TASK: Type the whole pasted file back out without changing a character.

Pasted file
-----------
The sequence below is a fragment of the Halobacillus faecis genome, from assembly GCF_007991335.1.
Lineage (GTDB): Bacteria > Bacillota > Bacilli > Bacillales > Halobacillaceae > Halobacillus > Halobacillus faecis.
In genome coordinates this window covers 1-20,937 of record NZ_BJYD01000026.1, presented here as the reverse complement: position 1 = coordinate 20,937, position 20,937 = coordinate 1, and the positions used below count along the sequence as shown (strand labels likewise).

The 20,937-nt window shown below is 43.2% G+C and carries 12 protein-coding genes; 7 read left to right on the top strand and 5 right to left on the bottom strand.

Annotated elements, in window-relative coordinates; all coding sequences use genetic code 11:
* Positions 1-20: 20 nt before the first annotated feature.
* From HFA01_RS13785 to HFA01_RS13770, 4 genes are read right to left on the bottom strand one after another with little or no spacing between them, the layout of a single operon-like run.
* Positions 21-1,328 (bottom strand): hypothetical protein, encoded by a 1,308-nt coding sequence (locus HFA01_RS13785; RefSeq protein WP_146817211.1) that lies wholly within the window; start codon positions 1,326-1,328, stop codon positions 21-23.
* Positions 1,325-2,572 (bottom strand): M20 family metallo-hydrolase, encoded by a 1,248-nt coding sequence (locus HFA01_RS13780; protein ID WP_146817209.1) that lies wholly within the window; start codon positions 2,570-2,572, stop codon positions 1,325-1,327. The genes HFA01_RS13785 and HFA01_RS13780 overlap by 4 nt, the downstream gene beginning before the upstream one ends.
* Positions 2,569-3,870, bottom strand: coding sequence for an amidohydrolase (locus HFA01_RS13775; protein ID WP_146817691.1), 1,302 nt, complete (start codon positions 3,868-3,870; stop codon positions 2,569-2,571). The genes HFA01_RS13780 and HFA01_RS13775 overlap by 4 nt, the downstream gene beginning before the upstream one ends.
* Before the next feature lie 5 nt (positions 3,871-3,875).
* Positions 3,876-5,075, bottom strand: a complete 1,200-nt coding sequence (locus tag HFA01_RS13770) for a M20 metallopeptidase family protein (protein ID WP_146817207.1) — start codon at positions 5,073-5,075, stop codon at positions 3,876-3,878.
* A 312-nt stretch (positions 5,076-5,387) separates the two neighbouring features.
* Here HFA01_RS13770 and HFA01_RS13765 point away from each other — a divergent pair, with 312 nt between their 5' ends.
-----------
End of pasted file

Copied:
The sequence below is a fragment of the Halobacillus faecis genome, from assembly GCF_007991335.1.
Lineage (GTDB): Bacteria > Bacillota > Bacilli > Bacillales > Halobacillaceae > Halobacillus > Halobacillus faecis.
In genome coordinates this window covers 1-20,937 of record NZ_BJYD01000026.1, presented here as the reverse complement: position 1 = coordinate 20,937, position 20,937 = coordinate 1, and the positions used below count along the sequence as shown (strand labels likewise).

The 20,937-nt window shown below is 43.2% G+C and carries 12 protein-coding genes; 7 read left to right on the top strand and 5 right to left on the bottom strand.

Annotated elements, in window-relative coordinates; all coding sequences use genetic code 11:
* Positions 1-20: 20 nt before the first annotated feature.
* From HFA01_RS13785 to HFA01_RS13770, 4 genes are read right to left on the bottom strand one after another with little or no spacing between them, the layout of a single operon-like run.
* Positions 21-1,328 (bottom strand): hypothetical protein, encoded by a 1,308-nt coding sequence (locus HFA01_RS13785; RefSeq protein WP_146817211.1) that lies wholly within the window; start codon positions 1,326-1,328, stop codon positions 21-23.
* Positions 1,325-2,572 (bottom strand): M20 family metallo-hydrolase, encoded by a 1,248-nt coding sequence (locus HFA01_RS13780; protein ID WP_146817209.1) that lies wholly within the window; start codon positions 2,570-2,572, stop codon positions 1,325-1,327. The genes HFA01_RS13785 and HFA01_RS13780 overlap by 4 nt, the downstream gene beginning before the upstream one ends.
* Positions 2,569-3,870, bottom strand: coding sequence for an amidohydrolase (locus HFA01_RS13775; protein ID WP_146817691.1), 1,302 nt, complete (start codon positions 3,868-3,870; stop codon positions 2,569-2,571). The genes HFA01_RS13780 and HFA01_RS13775 overlap by 4 nt, the downstream gene beginning before the upstream one ends.
* Before the next feature lie 5 nt (positions 3,871-3,875).
* Positions 3,876-5,075, bottom strand: a complete 1,200-nt coding sequence (locus tag HFA01_RS13770) for a M20 metallopeptidase family protein (protein ID WP_146817207.1) — start codon at positions 5,073-5,075, stop codon at positions 3,876-3,878.
* A 312-nt stretch (positions 5,076-5,387) separates the two neighbouring features.
* Here HFA01_RS13770 and HFA01_RS13765 point away from each other — a divergent pair, with 312 nt between their 5' ends.